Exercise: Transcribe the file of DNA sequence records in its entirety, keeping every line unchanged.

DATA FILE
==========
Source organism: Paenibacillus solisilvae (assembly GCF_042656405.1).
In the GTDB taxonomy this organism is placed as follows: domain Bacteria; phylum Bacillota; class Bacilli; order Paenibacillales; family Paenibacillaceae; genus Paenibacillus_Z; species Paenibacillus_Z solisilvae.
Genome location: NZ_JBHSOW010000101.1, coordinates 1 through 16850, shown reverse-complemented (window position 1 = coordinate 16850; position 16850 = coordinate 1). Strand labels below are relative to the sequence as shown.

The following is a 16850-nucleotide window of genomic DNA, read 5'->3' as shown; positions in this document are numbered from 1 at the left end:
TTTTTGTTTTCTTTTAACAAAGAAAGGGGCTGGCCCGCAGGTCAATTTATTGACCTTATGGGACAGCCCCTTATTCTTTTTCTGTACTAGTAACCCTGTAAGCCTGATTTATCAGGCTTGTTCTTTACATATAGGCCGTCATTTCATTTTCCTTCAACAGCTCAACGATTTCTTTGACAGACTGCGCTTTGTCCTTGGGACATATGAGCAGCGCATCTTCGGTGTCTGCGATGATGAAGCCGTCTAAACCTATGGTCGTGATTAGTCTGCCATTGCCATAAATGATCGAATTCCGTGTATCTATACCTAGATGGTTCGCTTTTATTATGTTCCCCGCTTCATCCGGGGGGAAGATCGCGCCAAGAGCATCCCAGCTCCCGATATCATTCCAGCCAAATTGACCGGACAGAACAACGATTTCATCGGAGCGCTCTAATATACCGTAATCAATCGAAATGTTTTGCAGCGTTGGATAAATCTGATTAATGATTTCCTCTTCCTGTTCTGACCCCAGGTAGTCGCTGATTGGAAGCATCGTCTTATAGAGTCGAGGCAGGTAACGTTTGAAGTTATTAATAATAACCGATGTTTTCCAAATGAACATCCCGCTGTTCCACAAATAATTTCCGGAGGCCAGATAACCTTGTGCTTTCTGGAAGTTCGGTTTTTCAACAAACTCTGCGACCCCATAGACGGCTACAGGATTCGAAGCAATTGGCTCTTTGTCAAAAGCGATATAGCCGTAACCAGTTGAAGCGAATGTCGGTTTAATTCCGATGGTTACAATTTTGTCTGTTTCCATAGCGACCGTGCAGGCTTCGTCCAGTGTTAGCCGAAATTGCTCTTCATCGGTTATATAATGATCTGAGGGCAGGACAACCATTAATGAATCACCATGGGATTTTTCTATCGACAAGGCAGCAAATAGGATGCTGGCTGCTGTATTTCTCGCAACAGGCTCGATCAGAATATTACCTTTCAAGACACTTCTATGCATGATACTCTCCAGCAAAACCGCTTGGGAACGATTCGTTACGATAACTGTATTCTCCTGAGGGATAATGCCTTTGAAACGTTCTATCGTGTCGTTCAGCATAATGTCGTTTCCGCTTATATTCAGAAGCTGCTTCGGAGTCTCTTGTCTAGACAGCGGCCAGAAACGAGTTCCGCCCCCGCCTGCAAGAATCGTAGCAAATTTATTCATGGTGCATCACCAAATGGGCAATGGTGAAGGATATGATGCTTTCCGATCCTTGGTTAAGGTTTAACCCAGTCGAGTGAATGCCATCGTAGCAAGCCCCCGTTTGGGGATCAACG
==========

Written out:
Source organism: Paenibacillus solisilvae (assembly GCF_042656405.1).
In the GTDB taxonomy this organism is placed as follows: domain Bacteria; phylum Bacillota; class Bacilli; order Paenibacillales; family Paenibacillaceae; genus Paenibacillus_Z; species Paenibacillus_Z solisilvae.
Genome location: NZ_JBHSOW010000101.1, coordinates 1 through 16850, shown reverse-complemented (window position 1 = coordinate 16850; position 16850 = coordinate 1). Strand labels below are relative to the sequence as shown.

The following is a 16850-nucleotide window of genomic DNA, read 5'->3' as shown; positions in this document are numbered from 1 at the left end:
TTTTTGTTTTCTTTTAACAAAGAAAGGGGCTGGCCCGCAGGTCAATTTATTGACCTTATGGGACAGCCCCTTATTCTTTTTCTGTACTAGTAACCCTGTAAGCCTGATTTATCAGGCTTGTTCTTTACATATAGGCCGTCATTTCATTTTCCTTCAACAGCTCAACGATTTCTTTGACAGACTGCGCTTTGTCCTTGGGACATATGAGCAGCGCATCTTCGGTGTCTGCGATGATGAAGCCGTCTAAACCTATGGTCGTGATTAGTCTGCCATTGCCATAAATGATCGAATTCCGTGTATCTATACCTAGATGGTTCGCTTTTATTATGTTCCCCGCTTCATCCGGGGGGAAGATCGCGCCAAGAGCATCCCAGCTCCCGATATCATTCCAGCCAAATTGACCGGACAGAACAACGATTTCATCGGAGCGCTCTAATATACCGTAATCAATCGAAATGTTTTGCAGCGTTGGATAAATCTGATTAATGATTTCCTCTTCCTGTTCTGACCCCAGGTAGTCGCTGATTGGAAGCATCGTCTTATAGAGTCGAGGCAGGTAACGTTTGAAGTTATTAATAATAACCGATGTTTTCCAAATGAACATCCCGCTGTTCCACAAATAATTTCCGGAGGCCAGATAACCTTGTGCTTTCTGGAAGTTCGGTTTTTCAACAAACTCTGCGACCCCATAGACGGCTACAGGATTCGAAGCAATTGGCTCTTTGTCAAAAGCGATATAGCCGTAACCAGTTGAAGCGAATGTCGGTTTAATTCCGATGGTTACAATTTTGTCTGTTTCCATAGCGACCGTGCAGGCTTCGTCCAGTGTTAGCCGAAATTGCTCTTCATCGGTTATATAATGATCTGAGGGCAGGACAACCATTAATGAATCACCATGGGATTTTTCTATCGACAAGGCAGCAAATAGGATGCTGGCTGCTGTATTTCTCGCAACAGGCTCGATCAGAATATTACCTTTCAAGACACTTCTATGCATGATACTCTCCAGCAAAACCGCTTGGGAACGATTCGTTACGATAACTGTATTCTCCTGAGGGATAATGCCTTTGAAACGTTCTATCGTGTCGTTCAGCATAATGTCGTTTCCGCTTATATTCAGAAGCTGCTTCGGAGTCTCTTGTCTAGACAGCGGCCAGAAACGAGTTCCGCCCCCGCCTGCAAGAATCGTAGCAAATTTATTCATGGTGCATCACCAAATGGGCAATGGTGAAGGATATGATGCTTTCCGATCCTTGGTTAAGGTTTAACCCAGTCGAGTGAATGCCATCGTAGCAAGCCCCCGTTTGGGGATCAACG